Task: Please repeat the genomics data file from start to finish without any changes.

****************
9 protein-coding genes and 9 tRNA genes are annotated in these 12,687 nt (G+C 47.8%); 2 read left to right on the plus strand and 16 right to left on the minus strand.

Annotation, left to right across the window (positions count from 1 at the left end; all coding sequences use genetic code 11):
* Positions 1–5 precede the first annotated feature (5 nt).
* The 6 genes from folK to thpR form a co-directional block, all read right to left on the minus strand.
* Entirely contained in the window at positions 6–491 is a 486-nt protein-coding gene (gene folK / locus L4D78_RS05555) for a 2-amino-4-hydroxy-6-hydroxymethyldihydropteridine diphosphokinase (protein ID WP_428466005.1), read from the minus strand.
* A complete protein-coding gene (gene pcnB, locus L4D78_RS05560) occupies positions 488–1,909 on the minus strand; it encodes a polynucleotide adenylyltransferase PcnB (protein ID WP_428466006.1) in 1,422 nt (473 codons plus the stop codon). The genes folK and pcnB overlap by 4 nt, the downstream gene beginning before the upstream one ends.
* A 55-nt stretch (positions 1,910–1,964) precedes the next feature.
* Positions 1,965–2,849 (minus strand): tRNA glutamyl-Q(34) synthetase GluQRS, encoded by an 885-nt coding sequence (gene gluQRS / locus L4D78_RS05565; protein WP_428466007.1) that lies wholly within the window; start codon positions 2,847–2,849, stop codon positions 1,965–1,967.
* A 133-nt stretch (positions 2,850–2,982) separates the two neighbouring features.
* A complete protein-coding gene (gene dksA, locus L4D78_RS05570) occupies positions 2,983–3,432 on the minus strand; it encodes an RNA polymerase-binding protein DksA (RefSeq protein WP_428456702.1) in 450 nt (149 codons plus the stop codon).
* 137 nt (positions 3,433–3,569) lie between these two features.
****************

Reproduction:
9 protein-coding genes and 9 tRNA genes are annotated in these 12,687 nt (G+C 47.8%); 2 read left to right on the plus strand and 16 right to left on the minus strand.

Annotation, left to right across the window (positions count from 1 at the left end; all coding sequences use genetic code 11):
* Positions 1–5 precede the first annotated feature (5 nt).
* The 6 genes from folK to thpR form a co-directional block, all read right to left on the minus strand.
* Entirely contained in the window at positions 6–491 is a 486-nt protein-coding gene (gene folK / locus L4D78_RS05555) for a 2-amino-4-hydroxy-6-hydroxymethyldihydropteridine diphosphokinase (protein ID WP_428466005.1), read from the minus strand.
* A complete protein-coding gene (gene pcnB, locus L4D78_RS05560) occupies positions 488–1,909 on the minus strand; it encodes a polynucleotide adenylyltransferase PcnB (protein ID WP_428466006.1) in 1,422 nt (473 codons plus the stop codon). The genes folK and pcnB overlap by 4 nt, the downstream gene beginning before the upstream one ends.
* A 55-nt stretch (positions 1,910–1,964) precedes the next feature.
* Positions 1,965–2,849 (minus strand): tRNA glutamyl-Q(34) synthetase GluQRS, encoded by an 885-nt coding sequence (gene gluQRS / locus L4D78_RS05565; protein WP_428466007.1) that lies wholly within the window; start codon positions 2,847–2,849, stop codon positions 1,965–1,967.
* A 133-nt stretch (positions 2,850–2,982) separates the two neighbouring features.
* A complete protein-coding gene (gene dksA, locus L4D78_RS05570) occupies positions 2,983–3,432 on the minus strand; it encodes an RNA polymerase-binding protein DksA (RefSeq protein WP_428456702.1) in 450 nt (149 codons plus the stop codon).
* 137 nt (positions 3,433–3,569) lie between these two features.